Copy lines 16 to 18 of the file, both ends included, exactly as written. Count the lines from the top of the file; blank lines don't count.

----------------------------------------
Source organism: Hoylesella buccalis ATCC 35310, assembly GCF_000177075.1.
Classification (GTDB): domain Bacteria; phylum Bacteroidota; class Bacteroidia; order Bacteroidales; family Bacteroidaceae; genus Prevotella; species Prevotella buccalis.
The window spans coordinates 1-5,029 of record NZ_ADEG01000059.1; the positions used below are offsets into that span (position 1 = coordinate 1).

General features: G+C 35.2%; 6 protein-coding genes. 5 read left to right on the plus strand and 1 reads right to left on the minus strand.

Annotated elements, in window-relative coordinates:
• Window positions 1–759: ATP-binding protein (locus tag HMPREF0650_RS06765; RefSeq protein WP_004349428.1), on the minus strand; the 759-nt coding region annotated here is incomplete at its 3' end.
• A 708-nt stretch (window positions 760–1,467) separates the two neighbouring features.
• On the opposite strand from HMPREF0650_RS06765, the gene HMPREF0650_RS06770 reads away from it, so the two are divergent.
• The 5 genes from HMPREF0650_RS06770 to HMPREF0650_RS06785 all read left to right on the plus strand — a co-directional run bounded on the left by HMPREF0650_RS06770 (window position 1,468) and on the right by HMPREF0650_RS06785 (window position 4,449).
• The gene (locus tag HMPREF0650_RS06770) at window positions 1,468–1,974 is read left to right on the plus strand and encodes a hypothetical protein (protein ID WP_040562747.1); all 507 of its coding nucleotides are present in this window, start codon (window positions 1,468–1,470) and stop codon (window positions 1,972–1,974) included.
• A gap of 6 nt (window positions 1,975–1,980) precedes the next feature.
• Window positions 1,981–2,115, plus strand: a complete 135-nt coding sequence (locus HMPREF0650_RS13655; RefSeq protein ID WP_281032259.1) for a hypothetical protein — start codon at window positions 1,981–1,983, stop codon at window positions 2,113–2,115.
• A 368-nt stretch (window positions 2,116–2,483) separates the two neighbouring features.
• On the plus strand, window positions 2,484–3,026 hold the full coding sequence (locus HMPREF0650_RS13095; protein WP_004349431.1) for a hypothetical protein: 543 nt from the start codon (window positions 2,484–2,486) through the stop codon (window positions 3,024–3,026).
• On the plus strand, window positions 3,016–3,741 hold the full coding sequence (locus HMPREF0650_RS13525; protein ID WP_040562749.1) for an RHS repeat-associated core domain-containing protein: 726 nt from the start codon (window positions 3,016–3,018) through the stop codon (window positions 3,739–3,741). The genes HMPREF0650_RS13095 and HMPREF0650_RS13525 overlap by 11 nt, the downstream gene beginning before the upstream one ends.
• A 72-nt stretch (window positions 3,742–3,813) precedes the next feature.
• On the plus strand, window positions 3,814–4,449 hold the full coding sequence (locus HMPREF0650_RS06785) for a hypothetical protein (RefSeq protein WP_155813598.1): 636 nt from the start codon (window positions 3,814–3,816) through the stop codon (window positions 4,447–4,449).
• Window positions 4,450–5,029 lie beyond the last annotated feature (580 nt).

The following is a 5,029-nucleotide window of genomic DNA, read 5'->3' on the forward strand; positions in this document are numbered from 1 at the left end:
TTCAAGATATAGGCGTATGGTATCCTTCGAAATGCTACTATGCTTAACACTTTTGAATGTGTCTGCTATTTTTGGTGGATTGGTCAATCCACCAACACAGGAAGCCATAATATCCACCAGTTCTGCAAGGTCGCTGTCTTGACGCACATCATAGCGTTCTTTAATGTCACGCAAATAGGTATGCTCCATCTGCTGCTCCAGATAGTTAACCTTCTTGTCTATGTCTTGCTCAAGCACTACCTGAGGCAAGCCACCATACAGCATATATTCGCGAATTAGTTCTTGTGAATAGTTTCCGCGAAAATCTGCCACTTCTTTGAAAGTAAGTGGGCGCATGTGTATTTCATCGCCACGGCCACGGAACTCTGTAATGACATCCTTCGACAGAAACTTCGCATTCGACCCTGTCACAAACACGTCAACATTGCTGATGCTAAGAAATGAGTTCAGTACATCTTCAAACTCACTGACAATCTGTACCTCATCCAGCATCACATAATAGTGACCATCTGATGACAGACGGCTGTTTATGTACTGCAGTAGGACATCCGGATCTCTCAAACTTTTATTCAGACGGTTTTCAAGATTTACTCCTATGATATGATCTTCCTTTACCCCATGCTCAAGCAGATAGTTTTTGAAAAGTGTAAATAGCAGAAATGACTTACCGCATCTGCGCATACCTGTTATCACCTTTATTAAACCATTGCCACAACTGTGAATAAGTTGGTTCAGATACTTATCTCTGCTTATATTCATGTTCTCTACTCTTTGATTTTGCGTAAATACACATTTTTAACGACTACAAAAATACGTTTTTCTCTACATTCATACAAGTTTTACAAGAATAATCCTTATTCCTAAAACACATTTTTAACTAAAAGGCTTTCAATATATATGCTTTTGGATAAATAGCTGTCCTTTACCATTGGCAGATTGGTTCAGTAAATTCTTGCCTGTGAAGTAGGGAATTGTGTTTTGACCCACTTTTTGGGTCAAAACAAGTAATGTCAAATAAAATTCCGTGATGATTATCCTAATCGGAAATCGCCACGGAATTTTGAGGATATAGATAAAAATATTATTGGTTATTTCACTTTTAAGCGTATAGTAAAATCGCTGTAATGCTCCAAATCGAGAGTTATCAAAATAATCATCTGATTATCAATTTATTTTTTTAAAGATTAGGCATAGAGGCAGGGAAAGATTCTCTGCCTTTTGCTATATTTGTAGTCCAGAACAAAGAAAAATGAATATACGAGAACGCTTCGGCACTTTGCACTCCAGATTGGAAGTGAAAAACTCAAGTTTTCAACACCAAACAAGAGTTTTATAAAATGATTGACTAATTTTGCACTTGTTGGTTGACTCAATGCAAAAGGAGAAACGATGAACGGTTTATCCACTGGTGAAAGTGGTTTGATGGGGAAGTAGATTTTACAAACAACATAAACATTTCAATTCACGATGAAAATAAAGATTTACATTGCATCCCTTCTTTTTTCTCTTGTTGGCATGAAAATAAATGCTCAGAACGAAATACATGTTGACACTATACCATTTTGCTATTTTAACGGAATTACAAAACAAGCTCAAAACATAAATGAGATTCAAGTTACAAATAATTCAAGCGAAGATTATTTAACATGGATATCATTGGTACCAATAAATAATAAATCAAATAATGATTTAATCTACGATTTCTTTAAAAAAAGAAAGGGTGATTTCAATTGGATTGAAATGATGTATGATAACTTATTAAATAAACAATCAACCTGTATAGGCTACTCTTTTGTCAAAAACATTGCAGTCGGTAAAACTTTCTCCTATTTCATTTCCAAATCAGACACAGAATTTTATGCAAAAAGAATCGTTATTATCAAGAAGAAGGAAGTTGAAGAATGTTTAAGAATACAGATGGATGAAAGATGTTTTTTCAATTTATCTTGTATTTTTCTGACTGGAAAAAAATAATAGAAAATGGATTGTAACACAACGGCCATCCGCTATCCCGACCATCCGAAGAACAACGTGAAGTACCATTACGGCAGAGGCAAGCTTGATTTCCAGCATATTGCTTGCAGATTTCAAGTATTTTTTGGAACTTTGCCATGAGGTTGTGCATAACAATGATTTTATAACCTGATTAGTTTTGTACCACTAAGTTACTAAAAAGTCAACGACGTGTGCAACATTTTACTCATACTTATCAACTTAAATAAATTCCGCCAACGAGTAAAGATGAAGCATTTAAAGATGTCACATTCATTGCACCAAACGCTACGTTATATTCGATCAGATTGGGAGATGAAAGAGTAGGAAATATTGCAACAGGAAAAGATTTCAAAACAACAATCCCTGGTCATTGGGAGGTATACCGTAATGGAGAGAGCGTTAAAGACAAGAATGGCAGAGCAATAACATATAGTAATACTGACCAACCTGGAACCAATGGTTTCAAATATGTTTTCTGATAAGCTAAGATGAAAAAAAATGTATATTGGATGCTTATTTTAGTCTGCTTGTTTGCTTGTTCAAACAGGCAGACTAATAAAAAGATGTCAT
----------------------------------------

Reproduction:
• A 72-nt stretch (window positions 3,742–3,813) precedes the next feature.
• On the plus strand, window positions 3,814–4,449 hold the full coding sequence (locus HMPREF0650_RS06785) for a hypothetical protein (RefSeq protein WP_155813598.1): 636 nt from the start codon (window positions 3,814–3,816) through the stop codon (window positions 4,447–4,449).
• Window positions 4,450–5,029 lie beyond the last annotated feature (580 nt).